Bryce Williams voiced a host of anger-laced grievances, as well as some praise, in a disjointed 23-page document that authorities say he faxed after shooting two WDBJ-TV journalists live on air Wednesday — killings that he attempted to explain.
“OK, so the big question is ‘Why’?” he wrote. “Well, after I compiled well over 100 pages chronicling the hurt in my life, I asked myself, ‘Why NOT?’ Hell, I am surprised I didn’t ‘do this’ before now.”
In one document that he called a “suicide note for friends and family,” Williams, whose legal name is Vester Lee Flanagan II, wrote, “I am so sorry for dumping on you … I am just so sick of this s*** man.”
Flanagan talked about his past, including his time growing up in Northern California and his claims to have worked as a teen model and later as a male escort in addition to his time in television news. He delved into his personal life, including his being a gay black man, offering praise for some relatives, friends and one romantic interest and condemnation for others. He admits to being “somewhat racist against whites, blacks and Latinos.”
He referenced a number of grievances, some of them decades old, and mentioned being bullied and suffering other injustices. Some of these involve places where he worked, including WDBJ. The document does not mention either of Wednesday’s victims by name, though it does detail his gripes with the Roanoke television station.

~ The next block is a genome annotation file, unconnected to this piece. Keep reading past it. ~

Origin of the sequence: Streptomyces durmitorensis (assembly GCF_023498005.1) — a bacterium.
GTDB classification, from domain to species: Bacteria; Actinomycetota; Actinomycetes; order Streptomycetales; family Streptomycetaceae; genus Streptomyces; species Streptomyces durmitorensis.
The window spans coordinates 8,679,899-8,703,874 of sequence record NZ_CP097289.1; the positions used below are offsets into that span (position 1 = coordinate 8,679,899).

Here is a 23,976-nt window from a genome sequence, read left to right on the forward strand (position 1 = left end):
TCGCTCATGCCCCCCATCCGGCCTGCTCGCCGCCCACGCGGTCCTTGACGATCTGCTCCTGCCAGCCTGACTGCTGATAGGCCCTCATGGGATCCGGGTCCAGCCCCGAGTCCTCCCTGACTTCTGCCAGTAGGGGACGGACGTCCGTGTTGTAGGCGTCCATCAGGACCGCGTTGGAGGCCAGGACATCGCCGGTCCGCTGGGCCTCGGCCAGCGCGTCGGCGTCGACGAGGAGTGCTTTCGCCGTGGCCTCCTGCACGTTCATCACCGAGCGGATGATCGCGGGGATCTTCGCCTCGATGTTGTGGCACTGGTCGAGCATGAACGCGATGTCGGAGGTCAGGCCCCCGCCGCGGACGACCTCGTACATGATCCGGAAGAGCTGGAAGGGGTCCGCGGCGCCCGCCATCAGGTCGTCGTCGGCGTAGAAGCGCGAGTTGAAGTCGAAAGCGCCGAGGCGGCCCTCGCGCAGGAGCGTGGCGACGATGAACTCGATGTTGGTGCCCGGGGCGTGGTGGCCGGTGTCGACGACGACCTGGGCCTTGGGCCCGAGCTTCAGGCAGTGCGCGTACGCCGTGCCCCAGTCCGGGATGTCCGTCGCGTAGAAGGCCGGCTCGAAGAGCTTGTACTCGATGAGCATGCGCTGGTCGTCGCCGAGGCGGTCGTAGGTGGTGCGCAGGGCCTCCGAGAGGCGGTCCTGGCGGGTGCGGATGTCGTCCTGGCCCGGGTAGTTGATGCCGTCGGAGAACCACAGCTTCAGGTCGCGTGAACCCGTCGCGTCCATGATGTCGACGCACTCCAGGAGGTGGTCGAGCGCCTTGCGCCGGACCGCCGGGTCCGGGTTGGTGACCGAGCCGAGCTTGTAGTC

Flanagan expressed his admiration for Seung-Hui Cho, who killed 32 people at Virginia Tech in 2007. He also referenced the June shootings at a predominantly black African-American church in Charleston, South Carolina, carried out by Dylann Roof. Roof claimed he wanted to start a “race war.”
“What sent me over the top was the church shooting. And my hollow point bullets have the victims’ initials on them,” Flanagan wrote. “… It should be noted that the church shooting took place on June 17th. I put down a deposit for firearms on June 19th.”
As to why he snapped, Flanagan wrote, “My anger has been building steadily … I’ve been a human powder keg for a while … just waiting to go BOOM!!!! at any moment.”
“In the final weeks of my life … I put on a smiley face to disguise what was to come,” he said. “Around town, I told some random strangers (or people I interacted with at various businesses) how I hated people. … But I would often say it with a smile on my face.”